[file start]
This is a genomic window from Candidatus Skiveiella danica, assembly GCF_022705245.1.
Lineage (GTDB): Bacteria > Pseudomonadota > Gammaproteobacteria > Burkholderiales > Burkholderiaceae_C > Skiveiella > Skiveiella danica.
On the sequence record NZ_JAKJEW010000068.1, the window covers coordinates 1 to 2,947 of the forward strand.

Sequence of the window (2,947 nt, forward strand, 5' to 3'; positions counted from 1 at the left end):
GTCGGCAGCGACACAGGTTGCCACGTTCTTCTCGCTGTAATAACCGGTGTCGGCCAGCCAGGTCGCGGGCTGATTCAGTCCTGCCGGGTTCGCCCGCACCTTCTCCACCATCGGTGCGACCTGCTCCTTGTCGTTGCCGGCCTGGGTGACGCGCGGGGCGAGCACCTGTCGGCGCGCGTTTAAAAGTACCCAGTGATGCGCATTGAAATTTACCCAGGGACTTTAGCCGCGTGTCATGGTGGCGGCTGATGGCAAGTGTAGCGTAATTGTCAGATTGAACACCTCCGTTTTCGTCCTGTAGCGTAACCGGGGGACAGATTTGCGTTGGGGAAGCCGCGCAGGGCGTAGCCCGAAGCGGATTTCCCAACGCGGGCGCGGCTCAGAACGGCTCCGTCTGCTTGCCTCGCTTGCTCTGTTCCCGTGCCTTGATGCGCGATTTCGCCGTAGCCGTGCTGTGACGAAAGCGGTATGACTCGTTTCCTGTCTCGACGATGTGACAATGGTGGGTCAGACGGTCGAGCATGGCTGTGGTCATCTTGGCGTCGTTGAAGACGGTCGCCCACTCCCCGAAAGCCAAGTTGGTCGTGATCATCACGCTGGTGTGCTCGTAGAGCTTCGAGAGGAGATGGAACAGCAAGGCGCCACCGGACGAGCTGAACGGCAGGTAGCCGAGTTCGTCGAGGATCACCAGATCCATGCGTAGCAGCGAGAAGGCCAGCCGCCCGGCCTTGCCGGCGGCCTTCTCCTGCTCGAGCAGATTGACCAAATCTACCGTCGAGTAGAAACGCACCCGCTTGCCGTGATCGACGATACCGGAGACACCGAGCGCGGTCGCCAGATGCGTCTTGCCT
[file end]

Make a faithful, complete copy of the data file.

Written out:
This is a genomic window from Candidatus Skiveiella danica, assembly GCF_022705245.1.
Lineage (GTDB): Bacteria > Pseudomonadota > Gammaproteobacteria > Burkholderiales > Burkholderiaceae_C > Skiveiella > Skiveiella danica.
On the sequence record NZ_JAKJEW010000068.1, the window covers coordinates 1 to 2,947 of the forward strand.

Sequence of the window (2,947 nt, forward strand, 5' to 3'; positions counted from 1 at the left end):
GTCGGCAGCGACACAGGTTGCCACGTTCTTCTCGCTGTAATAACCGGTGTCGGCCAGCCAGGTCGCGGGCTGATTCAGTCCTGCCGGGTTCGCCCGCACCTTCTCCACCATCGGTGCGACCTGCTCCTTGTCGTTGCCGGCCTGGGTGACGCGCGGGGCGAGCACCTGTCGGCGCGCGTTTAAAAGTACCCAGTGATGCGCATTGAAATTTACCCAGGGACTTTAGCCGCGTGTCATGGTGGCGGCTGATGGCAAGTGTAGCGTAATTGTCAGATTGAACACCTCCGTTTTCGTCCTGTAGCGTAACCGGGGGACAGATTTGCGTTGGGGAAGCCGCGCAGGGCGTAGCCCGAAGCGGATTTCCCAACGCGGGCGCGGCTCAGAACGGCTCCGTCTGCTTGCCTCGCTTGCTCTGTTCCCGTGCCTTGATGCGCGATTTCGCCGTAGCCGTGCTGTGACGAAAGCGGTATGACTCGTTTCCTGTCTCGACGATGTGACAATGGTGGGTCAGACGGTCGAGCATGGCTGTGGTCATCTTGGCGTCGTTGAAGACGGTCGCCCACTCCCCGAAAGCCAAGTTGGTCGTGATCATCACGCTGGTGTGCTCGTAGAGCTTCGAGAGGAGATGGAACAGCAAGGCGCCACCGGACGAGCTGAACGGCAGGTAGCCGAGTTCGTCGAGGATCACCAGATCCATGCGTAGCAGCGAGAAGGCCAGCCGCCCGGCCTTGCCGGCGGCCTTCTCCTGCTCGAGCAGATTGACCAAATCTACCGTCGAGTAGAAACGCACCCGCTTGCCGTGATCGACGATACCGGAGACACCGAGCGCGGTCGCCAGATGCGTCTTGCCT